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After 40 years of decline, stroke death rates are on the rise again

After 40 years of decline, stroke death rates are on the rise again

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Summary: Researchers say stroke deaths will rise as millennials age.

source: Rutgers University

A Rutgers analysis of US stroke deaths from 1975 to 2019 found both a dramatic decline and the potential for an important resurgence.

Stroke mortality (per 100,000) fell sharply from 88 to 31 for women and 112 to 39 for men between 1975 and 2019 in the United States.

Overall stroke deaths declined despite an increase in age-adjusted risk, as the incidence of stroke rises sharply with age. A 10 percent reduction in death rates among 75-year-olds would more than offset a doubling of death rates among 35-year-olds, since strokes are 100 times more common in 75-year-olds.

However, barring further improvements in stroke prevention or treatment, the latest data indicate that the total number of stroke deaths will increase as millennials age. Age-adjusted stroke deaths per 100,000 people bottomed out in 2014 and rose again in the last five years of the study period.

“Starting around 1960, the later you were born, the higher your risk of having a fatal ischemic stroke at any particular age,” said Kande Anant, chief of the division of epidemiology and biostatistics in the Department of Obstetrics, Gynecology and Reproductive Sciences Rutgers Robert Wood Johnson Medical School and lead author of the study.

“This study did not identify a cause for this trend, but other research suggests that rising rates of obesity and diabetes are the main culprits.”

The analysis used a comprehensive database of death certificates to identify nearly every adult under 85 who died of a stroke over the 44 years A total of 4,332,220 deaths.

Stroke mortality (per 100,000) fell sharply from 88 to 31 for women and 112 to 39 for men between 1975 and 2019 in the United States. Image is in the public domain

This was the first stroke-death analysis to separate patients by year of birth (cohort) and the first to identify a steady increase in age-adjusted risk of ischemic stroke from the late 1950s to the early 1990s.

This “age-period cohort analysis,” which further divided patients according to their age at death, also allowed the research team to make two other new insights:

  • Stroke death rates have fallen more in ischemic strokes, which occur when blood vessels to the brain are blocked, than in hemorrhagic strokes, which occur when blood vessels leak or burst. Mortality from ischemic stroke fell by approximately 80 percent during the study period, while mortality from hemorrhagic stroke fell by approximately 65 percent.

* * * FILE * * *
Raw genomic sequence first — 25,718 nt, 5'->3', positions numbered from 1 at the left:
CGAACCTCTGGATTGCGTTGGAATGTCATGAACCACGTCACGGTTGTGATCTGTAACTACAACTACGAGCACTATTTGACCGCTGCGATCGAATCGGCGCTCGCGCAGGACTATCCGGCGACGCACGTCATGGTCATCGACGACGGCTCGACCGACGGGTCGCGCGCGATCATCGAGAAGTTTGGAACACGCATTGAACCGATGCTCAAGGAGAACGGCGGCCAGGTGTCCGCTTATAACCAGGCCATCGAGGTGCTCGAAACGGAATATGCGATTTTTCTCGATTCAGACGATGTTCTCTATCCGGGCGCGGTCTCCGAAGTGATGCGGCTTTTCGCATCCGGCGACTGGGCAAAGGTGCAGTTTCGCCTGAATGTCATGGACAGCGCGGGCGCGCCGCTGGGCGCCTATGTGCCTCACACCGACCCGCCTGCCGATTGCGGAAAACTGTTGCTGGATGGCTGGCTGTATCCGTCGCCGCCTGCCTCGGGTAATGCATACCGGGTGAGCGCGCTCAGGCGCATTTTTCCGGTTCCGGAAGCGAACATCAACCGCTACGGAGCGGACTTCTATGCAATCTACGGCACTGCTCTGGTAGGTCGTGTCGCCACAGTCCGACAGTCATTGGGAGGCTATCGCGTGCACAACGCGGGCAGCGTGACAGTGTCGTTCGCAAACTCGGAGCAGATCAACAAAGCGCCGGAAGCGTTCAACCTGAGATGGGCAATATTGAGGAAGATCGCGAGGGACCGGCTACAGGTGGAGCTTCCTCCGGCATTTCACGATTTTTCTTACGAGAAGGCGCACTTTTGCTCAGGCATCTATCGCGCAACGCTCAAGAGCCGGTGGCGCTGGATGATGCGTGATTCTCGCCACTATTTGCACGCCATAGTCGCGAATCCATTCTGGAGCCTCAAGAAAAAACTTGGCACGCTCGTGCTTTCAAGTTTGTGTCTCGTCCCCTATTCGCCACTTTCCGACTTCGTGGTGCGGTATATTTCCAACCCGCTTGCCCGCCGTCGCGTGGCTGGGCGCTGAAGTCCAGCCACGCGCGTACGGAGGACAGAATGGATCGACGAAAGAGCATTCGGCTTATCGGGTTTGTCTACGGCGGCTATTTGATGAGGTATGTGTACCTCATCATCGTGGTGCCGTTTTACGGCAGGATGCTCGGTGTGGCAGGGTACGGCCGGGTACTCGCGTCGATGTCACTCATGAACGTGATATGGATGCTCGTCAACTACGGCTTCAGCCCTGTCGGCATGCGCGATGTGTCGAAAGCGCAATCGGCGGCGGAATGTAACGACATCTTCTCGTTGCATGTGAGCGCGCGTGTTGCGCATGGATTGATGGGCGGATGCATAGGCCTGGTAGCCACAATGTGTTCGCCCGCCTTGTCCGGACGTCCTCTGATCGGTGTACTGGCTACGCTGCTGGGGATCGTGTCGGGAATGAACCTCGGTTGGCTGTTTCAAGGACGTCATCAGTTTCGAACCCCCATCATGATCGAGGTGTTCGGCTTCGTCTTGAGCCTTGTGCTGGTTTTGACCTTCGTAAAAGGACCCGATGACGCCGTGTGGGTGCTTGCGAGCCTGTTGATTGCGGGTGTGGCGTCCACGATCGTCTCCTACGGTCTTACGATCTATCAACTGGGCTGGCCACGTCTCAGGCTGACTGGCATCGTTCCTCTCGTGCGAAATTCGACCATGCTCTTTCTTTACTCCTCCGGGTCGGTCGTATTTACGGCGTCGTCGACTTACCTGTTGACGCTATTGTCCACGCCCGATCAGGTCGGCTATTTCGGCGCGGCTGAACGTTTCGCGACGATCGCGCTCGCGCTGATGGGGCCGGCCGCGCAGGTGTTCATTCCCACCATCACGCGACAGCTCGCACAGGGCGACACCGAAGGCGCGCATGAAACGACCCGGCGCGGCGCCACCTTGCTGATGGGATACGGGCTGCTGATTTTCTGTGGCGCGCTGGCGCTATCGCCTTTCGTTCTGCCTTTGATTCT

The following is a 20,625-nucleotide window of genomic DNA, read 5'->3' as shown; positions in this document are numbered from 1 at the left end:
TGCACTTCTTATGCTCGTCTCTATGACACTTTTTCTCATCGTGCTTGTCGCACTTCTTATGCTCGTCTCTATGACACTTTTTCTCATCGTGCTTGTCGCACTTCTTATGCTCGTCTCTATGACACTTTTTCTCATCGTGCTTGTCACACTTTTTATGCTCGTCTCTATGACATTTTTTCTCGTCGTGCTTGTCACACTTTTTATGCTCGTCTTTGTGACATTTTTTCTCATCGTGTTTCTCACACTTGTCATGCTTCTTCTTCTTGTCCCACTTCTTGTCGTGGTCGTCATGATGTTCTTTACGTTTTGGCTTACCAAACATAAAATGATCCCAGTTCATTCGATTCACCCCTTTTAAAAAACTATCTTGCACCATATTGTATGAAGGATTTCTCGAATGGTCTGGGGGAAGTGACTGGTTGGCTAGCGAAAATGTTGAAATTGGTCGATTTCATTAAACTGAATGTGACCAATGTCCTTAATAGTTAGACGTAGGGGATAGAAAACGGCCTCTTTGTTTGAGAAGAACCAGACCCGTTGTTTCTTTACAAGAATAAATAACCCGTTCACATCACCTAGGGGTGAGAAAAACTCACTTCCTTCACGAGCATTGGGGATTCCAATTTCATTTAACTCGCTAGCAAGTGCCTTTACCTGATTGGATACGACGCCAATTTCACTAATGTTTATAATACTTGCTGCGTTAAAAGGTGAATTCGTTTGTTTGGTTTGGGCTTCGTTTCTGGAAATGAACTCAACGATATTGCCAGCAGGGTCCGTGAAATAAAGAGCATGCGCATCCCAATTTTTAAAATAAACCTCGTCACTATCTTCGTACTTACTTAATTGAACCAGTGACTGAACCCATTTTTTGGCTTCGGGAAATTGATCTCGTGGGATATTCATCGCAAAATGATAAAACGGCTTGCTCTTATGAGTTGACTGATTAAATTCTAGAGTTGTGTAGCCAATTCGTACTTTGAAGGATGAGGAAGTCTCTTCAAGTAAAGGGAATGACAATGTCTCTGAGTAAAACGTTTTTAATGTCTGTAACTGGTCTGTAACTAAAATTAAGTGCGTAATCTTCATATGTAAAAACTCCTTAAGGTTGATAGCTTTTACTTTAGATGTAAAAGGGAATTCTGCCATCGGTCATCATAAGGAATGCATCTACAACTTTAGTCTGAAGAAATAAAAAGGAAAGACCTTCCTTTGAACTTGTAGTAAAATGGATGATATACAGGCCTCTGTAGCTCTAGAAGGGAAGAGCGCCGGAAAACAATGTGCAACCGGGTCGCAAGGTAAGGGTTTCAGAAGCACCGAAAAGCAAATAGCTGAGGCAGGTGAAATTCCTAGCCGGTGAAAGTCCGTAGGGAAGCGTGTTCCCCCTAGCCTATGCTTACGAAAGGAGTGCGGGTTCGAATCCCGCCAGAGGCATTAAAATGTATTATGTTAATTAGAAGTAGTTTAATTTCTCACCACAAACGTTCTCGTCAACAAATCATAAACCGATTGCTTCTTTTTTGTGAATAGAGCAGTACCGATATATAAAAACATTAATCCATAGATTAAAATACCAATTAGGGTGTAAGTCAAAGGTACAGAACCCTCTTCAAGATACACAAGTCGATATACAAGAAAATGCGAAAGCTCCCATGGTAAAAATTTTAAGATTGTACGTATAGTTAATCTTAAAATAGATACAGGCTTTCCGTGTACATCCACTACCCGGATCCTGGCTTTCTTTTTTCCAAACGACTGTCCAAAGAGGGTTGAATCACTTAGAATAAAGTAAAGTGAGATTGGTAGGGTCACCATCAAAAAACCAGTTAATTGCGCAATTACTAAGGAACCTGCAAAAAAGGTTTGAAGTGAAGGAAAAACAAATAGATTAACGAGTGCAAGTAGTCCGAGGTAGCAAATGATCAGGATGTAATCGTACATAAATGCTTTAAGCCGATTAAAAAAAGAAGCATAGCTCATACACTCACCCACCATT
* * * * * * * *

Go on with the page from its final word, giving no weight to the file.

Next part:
• The disparity between stroke mortality in men and women decreases with increasing patient age. At age 55, men are more than twice as likely as women to have a fatal stroke, but the difference in fatal stroke rates is almost identical at age 85.

According to Anant, “After nearly four decades of declining stroke-related mortality, the risk appears to be increasing in the United States. Our research highlights the need for new strategies to combat this alarming trend.

About this stroke and neurology research news

Author: Andrew Smith
source: Rutgers University
Contact: Andrew Smith – Rutgers University
Image: Image is in the public domain

Original Research: Closed access.
Epidemiology and trends in stroke mortality in the United States, 1975–2019.” by Cande Ananth et al. International Journal of Epidemiology


Summary

Epidemiology and trends in stroke mortality in the United States, 1975–2019.

See also

After 40 years of decline, stroke death rates are on the rise again

Background

It remains uncertain whether changes in stroke mortality are influenced by age distribution and birth cohorts and whether the decline in stroke mortality shows heterogeneity by stroke type.

Methods

We undertook a sequential time-series analysis to examine trends in US stroke mortality among persons aged 18 years84 years between 1975 and 2019 (n= 4,332,220). Trends for overall stroke and by ischemic and hemorrhagic subtypes were examined. Mortality data were obtained from US death records, and population age and sex data were obtained from the US Census. Age-standardized stroke mortality rates and incidence rate ratio (IRR) with 95% confidence interval [CI] were obtained from Poisson regression models.

Results

Age-standardized stroke mortality decreased in women from 87.5 in 1975 to 30.9 per 100,000 in 2019 (IRR 0.27, 95% CI 0.26, 0.27; mean annual decline – 2.78%, 95% CI -2.79, -2.78). Among men, the age-standardized death rate decreased from 112.1 in 1975 to 38.7 per 100,000 in 2019 (RR 0.26, 95% CI 0.26, 0.27; mean annual decline -2, 80%, 95% CI -2.81, -2.79). Stroke mortality rises sharply with age. The reduction in stroke mortality was steeper in ischemic than in hemorrhagic strokes.

Conclusions

Death rates from stroke have decreased significantly, more so for ischemic than for hemorrhagic strokes.


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